The story of graphic design is one of the most exciting and important in the history of twentieth century visual culture. From its roots in the development of printing, graphic design has evolved as a means of identification, information and promotion to become a profession and discipline in its own right. This authoritative documentary history begins with the poster and goes on to chart the development of graphics in brochures, magazines, advertising, corporate identity, television and electronic media. It also discusses technical innovations such as the use of photography, and the revolutionary impact of digital technologies.
Preserving the author’s own original layout, now a typographic and print design classic, and with over 800 illustrations fully integrated with the text, this indispensable account is clear, comprehensive and absorbing.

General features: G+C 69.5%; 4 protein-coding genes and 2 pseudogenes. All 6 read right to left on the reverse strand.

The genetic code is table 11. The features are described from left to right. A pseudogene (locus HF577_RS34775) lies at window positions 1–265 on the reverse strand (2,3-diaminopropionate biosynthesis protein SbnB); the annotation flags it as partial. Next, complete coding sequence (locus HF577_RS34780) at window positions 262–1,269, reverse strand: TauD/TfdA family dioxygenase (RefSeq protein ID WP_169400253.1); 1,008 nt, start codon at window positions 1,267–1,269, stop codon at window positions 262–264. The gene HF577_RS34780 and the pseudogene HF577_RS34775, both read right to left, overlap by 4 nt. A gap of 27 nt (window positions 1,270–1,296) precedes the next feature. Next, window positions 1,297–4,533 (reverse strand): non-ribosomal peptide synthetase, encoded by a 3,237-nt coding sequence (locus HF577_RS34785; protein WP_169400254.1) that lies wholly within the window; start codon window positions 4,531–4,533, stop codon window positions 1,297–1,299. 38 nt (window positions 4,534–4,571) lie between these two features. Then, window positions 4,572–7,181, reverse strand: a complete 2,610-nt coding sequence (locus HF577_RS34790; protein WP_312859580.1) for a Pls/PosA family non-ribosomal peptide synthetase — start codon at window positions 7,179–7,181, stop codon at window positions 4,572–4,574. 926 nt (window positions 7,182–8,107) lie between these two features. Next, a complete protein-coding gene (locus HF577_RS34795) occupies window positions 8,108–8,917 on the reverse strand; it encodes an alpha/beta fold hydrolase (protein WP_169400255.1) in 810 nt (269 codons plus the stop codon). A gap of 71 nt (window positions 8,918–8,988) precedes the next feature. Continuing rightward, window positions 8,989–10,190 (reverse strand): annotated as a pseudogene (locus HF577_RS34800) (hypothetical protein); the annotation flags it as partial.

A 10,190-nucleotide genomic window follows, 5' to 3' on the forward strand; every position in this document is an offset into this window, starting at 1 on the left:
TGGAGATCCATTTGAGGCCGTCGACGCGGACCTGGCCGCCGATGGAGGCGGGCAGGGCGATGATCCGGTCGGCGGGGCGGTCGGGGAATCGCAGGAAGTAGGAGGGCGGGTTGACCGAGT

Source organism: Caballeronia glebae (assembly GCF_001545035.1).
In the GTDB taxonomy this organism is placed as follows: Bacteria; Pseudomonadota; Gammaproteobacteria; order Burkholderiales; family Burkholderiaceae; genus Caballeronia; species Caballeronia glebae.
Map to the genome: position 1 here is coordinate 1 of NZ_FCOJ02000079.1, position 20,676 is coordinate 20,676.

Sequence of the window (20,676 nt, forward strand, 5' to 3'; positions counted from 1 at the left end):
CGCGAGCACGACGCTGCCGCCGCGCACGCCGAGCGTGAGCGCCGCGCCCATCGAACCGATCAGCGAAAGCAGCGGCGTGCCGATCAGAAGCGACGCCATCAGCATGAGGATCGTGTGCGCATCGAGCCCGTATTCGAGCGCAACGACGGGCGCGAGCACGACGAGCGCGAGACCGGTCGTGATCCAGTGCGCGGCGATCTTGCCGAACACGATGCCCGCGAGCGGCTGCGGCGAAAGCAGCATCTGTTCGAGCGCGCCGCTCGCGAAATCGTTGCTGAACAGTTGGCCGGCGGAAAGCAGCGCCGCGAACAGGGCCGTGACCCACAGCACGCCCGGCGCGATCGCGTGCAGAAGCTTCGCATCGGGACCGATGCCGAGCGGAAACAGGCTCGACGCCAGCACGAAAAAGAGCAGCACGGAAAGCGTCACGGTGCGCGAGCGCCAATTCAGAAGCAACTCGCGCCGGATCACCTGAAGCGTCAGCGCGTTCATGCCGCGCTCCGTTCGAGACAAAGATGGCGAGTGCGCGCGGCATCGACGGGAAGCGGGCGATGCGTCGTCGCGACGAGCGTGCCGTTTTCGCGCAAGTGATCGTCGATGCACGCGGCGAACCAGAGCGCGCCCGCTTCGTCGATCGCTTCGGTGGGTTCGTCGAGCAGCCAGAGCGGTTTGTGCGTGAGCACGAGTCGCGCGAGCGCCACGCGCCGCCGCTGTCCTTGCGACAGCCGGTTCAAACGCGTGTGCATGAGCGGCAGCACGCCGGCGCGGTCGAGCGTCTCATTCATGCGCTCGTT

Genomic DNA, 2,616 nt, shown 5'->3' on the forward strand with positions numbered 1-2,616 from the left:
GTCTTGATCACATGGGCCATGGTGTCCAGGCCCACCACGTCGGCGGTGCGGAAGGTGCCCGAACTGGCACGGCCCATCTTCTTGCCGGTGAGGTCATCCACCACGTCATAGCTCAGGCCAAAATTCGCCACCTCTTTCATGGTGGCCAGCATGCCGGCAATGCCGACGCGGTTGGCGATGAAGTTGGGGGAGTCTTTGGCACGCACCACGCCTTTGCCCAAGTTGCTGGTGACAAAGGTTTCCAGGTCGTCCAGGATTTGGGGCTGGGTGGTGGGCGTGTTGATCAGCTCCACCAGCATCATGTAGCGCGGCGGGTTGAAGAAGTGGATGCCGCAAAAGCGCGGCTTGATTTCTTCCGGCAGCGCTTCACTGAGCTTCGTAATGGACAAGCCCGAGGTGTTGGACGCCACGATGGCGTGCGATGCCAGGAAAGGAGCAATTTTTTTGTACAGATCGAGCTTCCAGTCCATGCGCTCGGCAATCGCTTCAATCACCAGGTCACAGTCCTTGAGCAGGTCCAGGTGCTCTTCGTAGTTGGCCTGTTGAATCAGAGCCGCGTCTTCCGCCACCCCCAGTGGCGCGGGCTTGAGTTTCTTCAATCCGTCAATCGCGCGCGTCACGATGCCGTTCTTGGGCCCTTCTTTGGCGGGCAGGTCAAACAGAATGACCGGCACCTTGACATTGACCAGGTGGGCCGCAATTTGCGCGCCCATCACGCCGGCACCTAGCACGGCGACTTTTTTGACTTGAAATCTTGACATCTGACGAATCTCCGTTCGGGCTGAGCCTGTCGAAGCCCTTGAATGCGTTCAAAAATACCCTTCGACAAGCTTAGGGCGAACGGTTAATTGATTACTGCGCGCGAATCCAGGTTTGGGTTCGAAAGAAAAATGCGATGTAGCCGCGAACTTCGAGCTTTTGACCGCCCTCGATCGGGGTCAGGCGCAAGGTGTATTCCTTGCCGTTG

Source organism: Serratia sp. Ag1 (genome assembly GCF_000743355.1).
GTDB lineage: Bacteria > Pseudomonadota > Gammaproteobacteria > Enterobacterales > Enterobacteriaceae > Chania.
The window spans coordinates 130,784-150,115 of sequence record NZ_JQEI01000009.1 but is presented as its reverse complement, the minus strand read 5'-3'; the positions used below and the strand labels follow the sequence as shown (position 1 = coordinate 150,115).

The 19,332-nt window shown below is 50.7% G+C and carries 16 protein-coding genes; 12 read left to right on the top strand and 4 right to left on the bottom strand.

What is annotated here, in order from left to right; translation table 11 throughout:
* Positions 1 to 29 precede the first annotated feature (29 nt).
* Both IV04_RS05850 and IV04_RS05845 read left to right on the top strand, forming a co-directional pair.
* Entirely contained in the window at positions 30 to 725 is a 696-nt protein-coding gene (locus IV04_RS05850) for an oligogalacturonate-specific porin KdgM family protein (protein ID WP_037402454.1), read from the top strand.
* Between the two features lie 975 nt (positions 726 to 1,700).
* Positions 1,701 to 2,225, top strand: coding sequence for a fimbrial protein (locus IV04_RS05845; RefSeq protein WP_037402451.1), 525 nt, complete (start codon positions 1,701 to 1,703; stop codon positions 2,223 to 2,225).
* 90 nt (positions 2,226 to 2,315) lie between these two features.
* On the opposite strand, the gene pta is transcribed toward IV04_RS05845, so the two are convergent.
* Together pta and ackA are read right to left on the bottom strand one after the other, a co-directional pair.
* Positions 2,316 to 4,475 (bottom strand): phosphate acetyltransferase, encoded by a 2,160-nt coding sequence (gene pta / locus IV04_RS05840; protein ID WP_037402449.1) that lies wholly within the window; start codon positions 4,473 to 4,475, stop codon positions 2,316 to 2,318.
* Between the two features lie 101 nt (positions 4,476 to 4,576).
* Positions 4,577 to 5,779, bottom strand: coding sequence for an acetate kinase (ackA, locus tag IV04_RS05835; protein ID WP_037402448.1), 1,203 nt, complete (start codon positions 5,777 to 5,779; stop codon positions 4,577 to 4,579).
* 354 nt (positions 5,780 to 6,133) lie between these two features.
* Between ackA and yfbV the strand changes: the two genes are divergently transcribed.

Richard Hollis (b.1934) is a British graphic designer. He has taught at various art schools, written several books, and worked as a printer and magazine editor. Employed in Paris as publicity designer for Galeries Lafayette, he later went on to design the quarterly journal Modern Poetry in Translation, before becoming the art editor of the weekly magazine New Society and later designed John Berger’s Ways of Seeing. He also designed the visual identity and marketing materials for the Whitechapel Art Gallery in London (1970–72 and 1978–85) and co-founded the School of Design at West of England College of Art. He first published this, his most famous book, previously titled Graphic Design: A Concise History, in 1994.
Publisher : Thames and Hudson Ltd; Third edition (7 Oct. 2021)